Summary and book reviews of Did You Ever Have A Family by Bill Clegg

Did You Ever Have A Family

by Bill Clegg

Did You Ever Have A Family by Bill Clegg X
Did You Ever Have A Family by Bill Clegg
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  • First Published:
    Sep 2015, 304 pages
    Paperback:
    May 2016, 320 pages

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Book Reviewed by:
Bradley Sides

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About this Book

Book Summary

The stunning debut novel from bestselling author Bill Clegg is a magnificently powerful story about a circle of people who find solace in the least likely of places as they cope with a horrific tragedy.

On the eve of her daughter's wedding, June Reid's life is completely devastated when a shocking disaster takes the lives of her daughter, her daughter's fiancé, her ex-husband, and her boyfriend, Luke - her entire family, all gone in a moment. And June is the only survivor.

Alone and directionless, June drives across the country, away from her small Connecticut town. In her wake, a community emerges, weaving a beautiful and surprising web of connections through shared heartbreak.

From the couple running a motel on the Pacific Ocean where June eventually settles into a quiet half-life, to the wedding's caterer whose bill has been forgotten, to Luke's mother, the shattered outcast of the town - everyone touched by the tragedy is changed as truths about their near and far histories finally come to light.

Elegant and heartrending, and one of the most accomplished fiction debuts of the year, Did You Ever Have a Family is an absorbing, unforgettable tale that reveals humanity at its best through forgiveness and hope. At its core is a celebration of family - the ones we are born with and the ones we create.

Rick

My mom made Lolly Reid's wedding cake. She got the recipe from a Brazilian restaurant in the city where she went one night after going in with her friends to see a show. It was a coconut cake made with fresh oranges. She prepared for days. It didn't have any pillars or platforms or fancy decorations; just a big sheet cake with a scattering of those tiny, silver edible balls and a few purple orchids she had special-ordered from Edith Tobin's shop. She was proud of that cake. She bakes and decorates cakes for all the birthdays in our family, and she made the wedding cake for my sister's wedding, and mine; so when June Reid hired us to cater her daughter Lolly's wedding, I thought, Why not?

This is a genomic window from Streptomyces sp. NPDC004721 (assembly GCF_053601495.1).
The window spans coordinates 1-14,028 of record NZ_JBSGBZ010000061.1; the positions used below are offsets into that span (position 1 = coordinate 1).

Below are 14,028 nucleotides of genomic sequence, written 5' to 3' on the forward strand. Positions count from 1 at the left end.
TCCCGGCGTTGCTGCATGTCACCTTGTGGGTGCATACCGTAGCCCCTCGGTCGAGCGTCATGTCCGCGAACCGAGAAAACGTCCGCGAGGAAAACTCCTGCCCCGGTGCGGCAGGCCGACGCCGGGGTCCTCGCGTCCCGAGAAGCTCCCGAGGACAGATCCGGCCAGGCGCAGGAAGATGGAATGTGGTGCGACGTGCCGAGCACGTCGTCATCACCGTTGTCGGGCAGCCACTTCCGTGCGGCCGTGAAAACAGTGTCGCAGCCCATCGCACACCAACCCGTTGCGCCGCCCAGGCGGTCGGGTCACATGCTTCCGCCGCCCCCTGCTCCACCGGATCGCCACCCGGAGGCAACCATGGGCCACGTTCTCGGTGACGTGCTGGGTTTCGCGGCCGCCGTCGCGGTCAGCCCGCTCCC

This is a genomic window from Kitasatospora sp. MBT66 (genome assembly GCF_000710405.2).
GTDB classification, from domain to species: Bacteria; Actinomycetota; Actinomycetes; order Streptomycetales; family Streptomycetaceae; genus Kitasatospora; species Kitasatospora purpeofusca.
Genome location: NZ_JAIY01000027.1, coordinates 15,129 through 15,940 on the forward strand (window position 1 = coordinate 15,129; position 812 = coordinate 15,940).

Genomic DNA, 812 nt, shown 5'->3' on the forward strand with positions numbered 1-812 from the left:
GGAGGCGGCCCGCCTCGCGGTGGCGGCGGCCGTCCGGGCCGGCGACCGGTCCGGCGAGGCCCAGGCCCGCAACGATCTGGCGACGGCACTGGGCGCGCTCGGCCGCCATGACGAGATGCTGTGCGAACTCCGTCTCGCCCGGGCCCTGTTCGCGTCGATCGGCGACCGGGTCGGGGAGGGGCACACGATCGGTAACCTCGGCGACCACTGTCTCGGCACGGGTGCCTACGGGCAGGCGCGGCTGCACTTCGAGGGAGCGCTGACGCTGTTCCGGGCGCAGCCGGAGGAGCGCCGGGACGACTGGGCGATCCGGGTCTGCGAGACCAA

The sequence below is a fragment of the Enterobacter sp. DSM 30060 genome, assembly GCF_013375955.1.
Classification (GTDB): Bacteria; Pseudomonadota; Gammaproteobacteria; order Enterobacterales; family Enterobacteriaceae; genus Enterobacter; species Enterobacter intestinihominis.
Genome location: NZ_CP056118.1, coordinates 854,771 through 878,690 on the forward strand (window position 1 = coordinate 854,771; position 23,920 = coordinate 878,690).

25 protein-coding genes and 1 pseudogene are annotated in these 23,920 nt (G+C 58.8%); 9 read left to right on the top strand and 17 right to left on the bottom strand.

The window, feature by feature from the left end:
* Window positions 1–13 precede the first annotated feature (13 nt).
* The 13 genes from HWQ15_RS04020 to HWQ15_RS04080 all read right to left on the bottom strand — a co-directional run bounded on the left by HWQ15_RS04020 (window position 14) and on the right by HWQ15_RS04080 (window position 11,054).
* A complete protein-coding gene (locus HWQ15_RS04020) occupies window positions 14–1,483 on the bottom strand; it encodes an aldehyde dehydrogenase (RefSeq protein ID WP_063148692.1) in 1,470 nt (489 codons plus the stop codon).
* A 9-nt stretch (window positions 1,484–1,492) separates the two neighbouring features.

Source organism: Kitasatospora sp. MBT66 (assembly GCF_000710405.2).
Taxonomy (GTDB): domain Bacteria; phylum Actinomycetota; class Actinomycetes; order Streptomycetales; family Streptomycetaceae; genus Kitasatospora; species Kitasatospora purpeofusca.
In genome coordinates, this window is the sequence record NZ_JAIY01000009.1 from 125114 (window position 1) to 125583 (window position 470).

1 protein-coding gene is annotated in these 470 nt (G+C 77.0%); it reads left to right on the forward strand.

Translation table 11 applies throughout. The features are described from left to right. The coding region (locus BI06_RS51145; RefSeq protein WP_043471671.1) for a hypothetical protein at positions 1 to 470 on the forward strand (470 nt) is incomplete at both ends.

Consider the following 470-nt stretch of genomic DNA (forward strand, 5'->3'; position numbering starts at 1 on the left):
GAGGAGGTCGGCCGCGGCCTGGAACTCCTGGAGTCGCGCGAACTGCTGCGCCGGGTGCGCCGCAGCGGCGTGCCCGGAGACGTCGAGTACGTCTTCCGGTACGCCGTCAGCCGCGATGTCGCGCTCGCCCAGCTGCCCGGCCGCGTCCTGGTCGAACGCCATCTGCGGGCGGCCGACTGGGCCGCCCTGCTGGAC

Unfortunately, she never got paid. I didn't either. Not a cent. And if June Reid had tried to pay me, I would have torn up the check. I couldn't accept money from that woman after what she'd been through. My wife, Sandy, saw it differently, still does, ...

Please be aware that this discussion guide may contain spoilers!
  1. After June has had an argument with her daughter, Lolly, the night before Lolly's wedding, "Pru asked if she was okay, and June answered with a question that seemed to Pru more of a comment on June's struggles with Lolly: Did you ever have a family?" (p. 131) Why do you think Clegg choose this line as the title of his novel? What does being part of a family mean to each of the characters in the novel? Do any of their perspectives change?
  2. When a particularly pushy news anchor asks June how she is "surviving" the loss of her loved ones following a house fire, she answers, "No one has survived" (p. 12). Explain June's statement. Do you agree with June that, although she is alive, she has not survived? How are June and the ...
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Reviews

BookBrowse Review

BookBrowse